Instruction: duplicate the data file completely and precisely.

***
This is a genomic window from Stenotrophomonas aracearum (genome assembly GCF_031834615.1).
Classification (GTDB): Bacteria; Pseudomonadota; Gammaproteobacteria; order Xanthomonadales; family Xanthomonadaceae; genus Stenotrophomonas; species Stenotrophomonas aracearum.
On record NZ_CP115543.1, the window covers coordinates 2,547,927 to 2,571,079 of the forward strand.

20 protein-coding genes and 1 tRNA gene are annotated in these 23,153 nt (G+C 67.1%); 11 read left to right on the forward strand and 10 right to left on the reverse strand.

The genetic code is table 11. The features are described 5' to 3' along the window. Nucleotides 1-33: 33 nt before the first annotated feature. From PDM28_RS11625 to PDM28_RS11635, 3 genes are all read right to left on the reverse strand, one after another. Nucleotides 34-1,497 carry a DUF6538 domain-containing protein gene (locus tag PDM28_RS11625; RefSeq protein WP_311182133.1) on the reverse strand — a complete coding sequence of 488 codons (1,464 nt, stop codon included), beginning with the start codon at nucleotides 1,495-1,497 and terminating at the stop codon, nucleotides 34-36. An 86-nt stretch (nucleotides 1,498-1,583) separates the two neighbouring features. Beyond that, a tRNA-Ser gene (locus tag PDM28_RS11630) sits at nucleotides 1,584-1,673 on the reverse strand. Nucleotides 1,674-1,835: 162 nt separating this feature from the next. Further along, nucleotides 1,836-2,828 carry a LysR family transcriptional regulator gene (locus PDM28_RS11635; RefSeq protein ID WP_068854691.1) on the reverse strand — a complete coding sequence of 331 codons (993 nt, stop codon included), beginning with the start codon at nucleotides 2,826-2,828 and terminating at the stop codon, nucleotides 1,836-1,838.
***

This is a genomic window from Stenotrophomonas aracearum (genome assembly GCF_031834615.1).
Classification (GTDB): Bacteria; Pseudomonadota; Gammaproteobacteria; order Xanthomonadales; family Xanthomonadaceae; genus Stenotrophomonas; species Stenotrophomonas aracearum.
On record NZ_CP115543.1, the window covers coordinates 2,547,927 to 2,571,079 of the forward strand.

20 protein-coding genes and 1 tRNA gene are annotated in these 23,153 nt (G+C 67.1%); 11 read left to right on the forward strand and 10 right to left on the reverse strand.

The genetic code is table 11. The features are described 5' to 3' along the window. Nucleotides 1-33: 33 nt before the first annotated feature. From PDM28_RS11625 to PDM28_RS11635, 3 genes are all read right to left on the reverse strand, one after another. Nucleotides 34-1,497 carry a DUF6538 domain-containing protein gene (locus tag PDM28_RS11625; RefSeq protein WP_311182133.1) on the reverse strand — a complete coding sequence of 488 codons (1,464 nt, stop codon included), beginning with the start codon at nucleotides 1,495-1,497 and terminating at the stop codon, nucleotides 34-36. An 86-nt stretch (nucleotides 1,498-1,583) separates the two neighbouring features. Beyond that, a tRNA-Ser gene (locus tag PDM28_RS11630) sits at nucleotides 1,584-1,673 on the reverse strand. Nucleotides 1,674-1,835: 162 nt separating this feature from the next. Further along, nucleotides 1,836-2,828 carry a LysR family transcriptional regulator gene (locus PDM28_RS11635; RefSeq protein ID WP_068854691.1) on the reverse strand — a complete coding sequence of 331 codons (993 nt, stop codon included), beginning with the start codon at nucleotides 2,826-2,828 and terminating at the stop codon, nucleotides 1,836-1,838.